A penny is borrowed and ‘magnetized’. The magician then causes the coin to vanish and reappear in most mysterious ways. Davenports sold the trick in an envelope complete with instructions. An early Davenports advertisement is also illustrated. The collection contains another magnetized coin, this time a French coin dated 1946.

Some relate to magic or magicians. For example De Vere, and there are three versions of The T. Nelson Downs Palming Coin: one version has no word under the wrist, another has the word FOREIGN in that position, and the third has the word DEMON there.

This plated coin casket vanishes four coins all at once, as opposed to one at a time as is the case with many coin caskets.

A member of the audience places a marked coin in the plug box, from which it vanishes. The coin can then be found in any desired place.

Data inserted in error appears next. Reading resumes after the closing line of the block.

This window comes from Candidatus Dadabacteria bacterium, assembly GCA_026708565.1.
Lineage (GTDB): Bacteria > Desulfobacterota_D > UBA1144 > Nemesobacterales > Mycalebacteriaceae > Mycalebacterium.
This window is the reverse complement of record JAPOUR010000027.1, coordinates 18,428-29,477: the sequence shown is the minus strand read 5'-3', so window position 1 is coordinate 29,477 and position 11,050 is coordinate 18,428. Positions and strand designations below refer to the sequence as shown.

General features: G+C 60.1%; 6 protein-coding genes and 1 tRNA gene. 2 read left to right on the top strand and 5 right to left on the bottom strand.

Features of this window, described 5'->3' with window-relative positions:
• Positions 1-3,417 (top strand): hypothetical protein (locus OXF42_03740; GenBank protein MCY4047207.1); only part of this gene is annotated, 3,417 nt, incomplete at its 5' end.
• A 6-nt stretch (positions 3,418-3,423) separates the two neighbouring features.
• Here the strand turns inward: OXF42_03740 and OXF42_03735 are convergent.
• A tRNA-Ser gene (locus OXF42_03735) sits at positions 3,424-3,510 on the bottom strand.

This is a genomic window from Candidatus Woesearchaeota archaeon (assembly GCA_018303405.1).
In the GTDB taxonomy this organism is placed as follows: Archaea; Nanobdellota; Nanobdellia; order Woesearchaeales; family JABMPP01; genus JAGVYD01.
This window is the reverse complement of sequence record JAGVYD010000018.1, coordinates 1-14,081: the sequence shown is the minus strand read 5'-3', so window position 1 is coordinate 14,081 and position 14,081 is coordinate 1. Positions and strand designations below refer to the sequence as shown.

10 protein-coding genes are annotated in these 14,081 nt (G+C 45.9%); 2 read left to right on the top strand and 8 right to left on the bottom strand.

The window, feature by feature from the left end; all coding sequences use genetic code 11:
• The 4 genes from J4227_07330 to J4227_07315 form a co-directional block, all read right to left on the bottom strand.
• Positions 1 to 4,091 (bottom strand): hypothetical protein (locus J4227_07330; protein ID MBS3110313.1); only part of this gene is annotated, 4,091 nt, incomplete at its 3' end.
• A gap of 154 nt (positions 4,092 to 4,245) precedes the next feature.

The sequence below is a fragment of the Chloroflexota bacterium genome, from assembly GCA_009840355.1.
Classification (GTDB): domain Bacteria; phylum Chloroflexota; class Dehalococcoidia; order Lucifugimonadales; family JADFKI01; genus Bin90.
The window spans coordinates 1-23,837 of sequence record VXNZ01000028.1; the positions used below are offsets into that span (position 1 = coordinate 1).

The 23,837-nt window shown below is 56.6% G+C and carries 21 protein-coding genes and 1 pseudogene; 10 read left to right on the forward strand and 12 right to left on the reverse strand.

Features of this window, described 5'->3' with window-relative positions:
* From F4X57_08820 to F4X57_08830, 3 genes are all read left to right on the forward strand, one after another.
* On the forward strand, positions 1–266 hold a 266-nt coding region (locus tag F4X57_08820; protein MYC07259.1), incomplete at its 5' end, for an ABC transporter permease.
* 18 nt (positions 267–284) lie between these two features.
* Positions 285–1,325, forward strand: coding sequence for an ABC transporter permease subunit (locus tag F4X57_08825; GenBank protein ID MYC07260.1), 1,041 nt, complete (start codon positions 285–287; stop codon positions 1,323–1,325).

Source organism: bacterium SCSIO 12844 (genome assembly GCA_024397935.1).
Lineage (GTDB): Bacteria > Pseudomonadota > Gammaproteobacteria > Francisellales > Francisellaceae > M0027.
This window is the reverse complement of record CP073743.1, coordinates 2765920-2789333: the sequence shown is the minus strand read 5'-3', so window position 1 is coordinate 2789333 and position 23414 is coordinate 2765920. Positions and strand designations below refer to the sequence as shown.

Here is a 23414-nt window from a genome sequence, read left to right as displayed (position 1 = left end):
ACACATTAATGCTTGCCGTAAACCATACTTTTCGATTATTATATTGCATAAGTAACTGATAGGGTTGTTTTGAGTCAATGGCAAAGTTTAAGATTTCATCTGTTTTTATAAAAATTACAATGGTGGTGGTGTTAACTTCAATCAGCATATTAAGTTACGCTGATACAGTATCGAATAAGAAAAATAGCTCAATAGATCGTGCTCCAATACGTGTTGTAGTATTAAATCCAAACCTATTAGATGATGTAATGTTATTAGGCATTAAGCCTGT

The magician borrows four coins which are placed in a glass, which in turn is placed in a hat which is put on the bellhop’s head. On the command of the magician a coin emerges from the bellhop’s mouth and zig-zags down the buttons, landing in a dish between the bellhop’s legs. The four coins appear one after another and the magician then shows that the glass in the hat is now empty. The coins are then returned to their owners. Complete with instructions.

Magicians use this type of small box for a variety of coin tricks. The inside of the box is inscribed LOYD MADE.

A coin is placed in the wooden inlaid box. It can be heard rattling inside up to the instant at which it vanishes.